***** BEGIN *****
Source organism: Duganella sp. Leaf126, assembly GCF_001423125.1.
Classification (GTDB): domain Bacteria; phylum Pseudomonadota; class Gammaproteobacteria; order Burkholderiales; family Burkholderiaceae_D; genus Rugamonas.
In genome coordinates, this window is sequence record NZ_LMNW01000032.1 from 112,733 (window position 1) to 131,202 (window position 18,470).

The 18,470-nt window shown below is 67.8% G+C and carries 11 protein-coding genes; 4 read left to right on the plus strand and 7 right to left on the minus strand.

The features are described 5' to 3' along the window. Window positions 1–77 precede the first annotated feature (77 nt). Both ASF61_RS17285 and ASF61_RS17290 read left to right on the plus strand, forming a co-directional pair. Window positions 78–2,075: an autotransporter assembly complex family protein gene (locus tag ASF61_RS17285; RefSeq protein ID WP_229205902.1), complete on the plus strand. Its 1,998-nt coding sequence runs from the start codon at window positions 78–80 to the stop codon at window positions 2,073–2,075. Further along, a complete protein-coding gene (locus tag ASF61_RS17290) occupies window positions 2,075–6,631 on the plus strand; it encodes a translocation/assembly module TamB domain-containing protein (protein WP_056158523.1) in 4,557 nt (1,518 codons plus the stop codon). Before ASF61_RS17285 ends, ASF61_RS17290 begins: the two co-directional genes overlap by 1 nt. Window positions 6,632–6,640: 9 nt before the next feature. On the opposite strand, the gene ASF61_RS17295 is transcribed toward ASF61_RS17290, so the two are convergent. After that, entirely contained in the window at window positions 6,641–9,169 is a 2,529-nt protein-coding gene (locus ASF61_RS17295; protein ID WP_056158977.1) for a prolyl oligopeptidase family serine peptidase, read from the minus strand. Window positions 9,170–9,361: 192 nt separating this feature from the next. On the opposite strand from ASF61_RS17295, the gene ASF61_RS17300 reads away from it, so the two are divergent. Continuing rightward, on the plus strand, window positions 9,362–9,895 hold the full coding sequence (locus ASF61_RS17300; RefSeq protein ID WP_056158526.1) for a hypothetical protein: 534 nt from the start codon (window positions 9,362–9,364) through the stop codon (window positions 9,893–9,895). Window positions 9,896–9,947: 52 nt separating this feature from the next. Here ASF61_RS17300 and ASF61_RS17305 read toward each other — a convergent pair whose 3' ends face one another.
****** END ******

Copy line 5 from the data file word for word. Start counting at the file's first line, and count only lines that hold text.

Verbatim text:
The features are described 5' to 3' along the window. Window positions 1–77 precede the first annotated feature (77 nt). Both ASF61_RS17285 and ASF61_RS17290 read left to right on the plus strand, forming a co-directional pair. Window positions 78–2,075: an autotransporter assembly complex family protein gene (locus tag ASF61_RS17285; RefSeq protein ID WP_229205902.1), complete on the plus strand. Its 1,998-nt coding sequence runs from the start codon at window positions 78–80 to the stop codon at window positions 2,073–2,075. Further along, a complete protein-coding gene (locus tag ASF61_RS17290) occupies window positions 2,075–6,631 on the plus strand; it encodes a translocation/assembly module TamB domain-containing protein (protein WP_056158523.1) in 4,557 nt (1,518 codons plus the stop codon). Before ASF61_RS17285 ends, ASF61_RS17290 begins: the two co-directional genes overlap by 1 nt. Window positions 6,632–6,640: 9 nt before the next feature. On the opposite strand, the gene ASF61_RS17295 is transcribed toward ASF61_RS17290, so the two are convergent. After that, entirely contained in the window at window positions 6,641–9,169 is a 2,529-nt protein-coding gene (locus ASF61_RS17295; protein ID WP_056158977.1) for a prolyl oligopeptidase family serine peptidase, read from the minus strand. Window positions 9,170–9,361: 192 nt separating this feature from the next. On the opposite strand from ASF61_RS17295, the gene ASF61_RS17300 reads away from it, so the two are divergent. Continuing rightward, on the plus strand, window positions 9,362–9,895 hold the full coding sequence (locus ASF61_RS17300; RefSeq protein ID WP_056158526.1) for a hypothetical protein: 534 nt from the start codon (window positions 9,362–9,364) through the stop codon (window positions 9,893–9,895). Window positions 9,896–9,947: 52 nt separating this feature from the next. Here ASF61_RS17300 and ASF61_RS17305 read toward each other — a convergent pair whose 3' ends face one another.